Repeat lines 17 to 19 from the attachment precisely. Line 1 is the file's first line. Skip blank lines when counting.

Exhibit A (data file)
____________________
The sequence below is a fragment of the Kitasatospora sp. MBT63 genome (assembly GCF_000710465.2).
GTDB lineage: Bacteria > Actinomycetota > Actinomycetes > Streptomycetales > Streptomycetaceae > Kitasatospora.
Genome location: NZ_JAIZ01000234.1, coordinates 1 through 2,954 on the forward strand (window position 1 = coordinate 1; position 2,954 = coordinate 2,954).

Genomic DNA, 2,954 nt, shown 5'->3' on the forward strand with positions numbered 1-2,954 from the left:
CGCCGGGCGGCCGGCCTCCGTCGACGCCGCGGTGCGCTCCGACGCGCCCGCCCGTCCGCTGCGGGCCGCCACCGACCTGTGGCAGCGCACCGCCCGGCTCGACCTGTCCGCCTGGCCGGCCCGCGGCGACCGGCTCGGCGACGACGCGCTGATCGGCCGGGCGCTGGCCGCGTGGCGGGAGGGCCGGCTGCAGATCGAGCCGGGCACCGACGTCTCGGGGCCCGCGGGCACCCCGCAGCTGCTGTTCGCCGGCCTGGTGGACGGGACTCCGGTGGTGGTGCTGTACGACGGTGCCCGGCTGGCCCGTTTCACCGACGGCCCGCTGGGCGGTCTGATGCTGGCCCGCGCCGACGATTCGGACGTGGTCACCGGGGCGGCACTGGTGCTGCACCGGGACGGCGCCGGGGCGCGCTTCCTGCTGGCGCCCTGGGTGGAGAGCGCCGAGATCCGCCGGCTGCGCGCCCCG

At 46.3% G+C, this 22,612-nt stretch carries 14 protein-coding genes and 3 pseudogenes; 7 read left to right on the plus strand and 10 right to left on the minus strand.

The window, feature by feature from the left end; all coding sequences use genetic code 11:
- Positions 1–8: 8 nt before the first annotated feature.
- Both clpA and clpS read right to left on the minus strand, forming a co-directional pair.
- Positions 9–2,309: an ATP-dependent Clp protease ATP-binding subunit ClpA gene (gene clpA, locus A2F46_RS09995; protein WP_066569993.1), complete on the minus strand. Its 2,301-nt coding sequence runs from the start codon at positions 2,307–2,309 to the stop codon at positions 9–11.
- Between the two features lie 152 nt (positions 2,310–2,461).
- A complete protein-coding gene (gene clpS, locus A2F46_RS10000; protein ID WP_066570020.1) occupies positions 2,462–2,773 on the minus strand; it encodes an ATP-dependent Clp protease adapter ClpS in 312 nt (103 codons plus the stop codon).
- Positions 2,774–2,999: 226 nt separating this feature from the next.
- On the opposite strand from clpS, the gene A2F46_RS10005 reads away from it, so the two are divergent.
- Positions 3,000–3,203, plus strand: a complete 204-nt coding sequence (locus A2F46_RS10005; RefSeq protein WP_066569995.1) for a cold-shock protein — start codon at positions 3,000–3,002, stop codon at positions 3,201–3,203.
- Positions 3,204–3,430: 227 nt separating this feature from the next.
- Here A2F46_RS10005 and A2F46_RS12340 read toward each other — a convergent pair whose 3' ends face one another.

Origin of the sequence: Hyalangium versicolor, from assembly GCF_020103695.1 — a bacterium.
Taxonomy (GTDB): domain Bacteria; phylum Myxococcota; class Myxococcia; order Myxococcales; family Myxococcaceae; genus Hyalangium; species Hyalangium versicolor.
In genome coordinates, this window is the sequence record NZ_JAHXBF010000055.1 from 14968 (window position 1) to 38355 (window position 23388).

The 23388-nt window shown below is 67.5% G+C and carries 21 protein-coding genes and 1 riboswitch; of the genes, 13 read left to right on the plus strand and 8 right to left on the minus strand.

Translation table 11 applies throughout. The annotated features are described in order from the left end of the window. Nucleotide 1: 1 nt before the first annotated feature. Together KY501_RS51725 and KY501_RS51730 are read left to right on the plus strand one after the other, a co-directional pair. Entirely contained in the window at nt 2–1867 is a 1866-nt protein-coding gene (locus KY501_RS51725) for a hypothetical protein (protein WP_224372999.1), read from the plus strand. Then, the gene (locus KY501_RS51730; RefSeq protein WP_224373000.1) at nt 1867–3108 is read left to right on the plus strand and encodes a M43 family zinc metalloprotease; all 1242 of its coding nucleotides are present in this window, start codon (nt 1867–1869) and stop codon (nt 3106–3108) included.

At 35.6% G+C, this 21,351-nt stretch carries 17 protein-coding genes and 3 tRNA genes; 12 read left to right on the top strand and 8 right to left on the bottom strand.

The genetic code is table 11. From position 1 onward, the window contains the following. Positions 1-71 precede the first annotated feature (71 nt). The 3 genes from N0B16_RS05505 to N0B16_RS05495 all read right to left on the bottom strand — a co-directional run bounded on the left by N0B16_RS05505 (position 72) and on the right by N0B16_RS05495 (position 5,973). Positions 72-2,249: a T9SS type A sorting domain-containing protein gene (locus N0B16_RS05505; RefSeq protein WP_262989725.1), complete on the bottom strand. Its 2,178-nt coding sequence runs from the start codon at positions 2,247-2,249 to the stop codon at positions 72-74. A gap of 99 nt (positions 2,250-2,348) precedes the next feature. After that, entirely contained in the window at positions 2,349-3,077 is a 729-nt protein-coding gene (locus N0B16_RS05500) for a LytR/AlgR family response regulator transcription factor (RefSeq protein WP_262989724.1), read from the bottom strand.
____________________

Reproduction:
- Here A2F46_RS10005 and A2F46_RS12340 read toward each other — a convergent pair whose 3' ends face one another.

Origin of the sequence: Hyalangium versicolor, from assembly GCF_020103695.1 — a bacterium.
Taxonomy (GTDB): domain Bacteria; phylum Myxococcota; class Myxococcia; order Myxococcales; family Myxococcaceae; genus Hyalangium; species Hyalangium versicolor.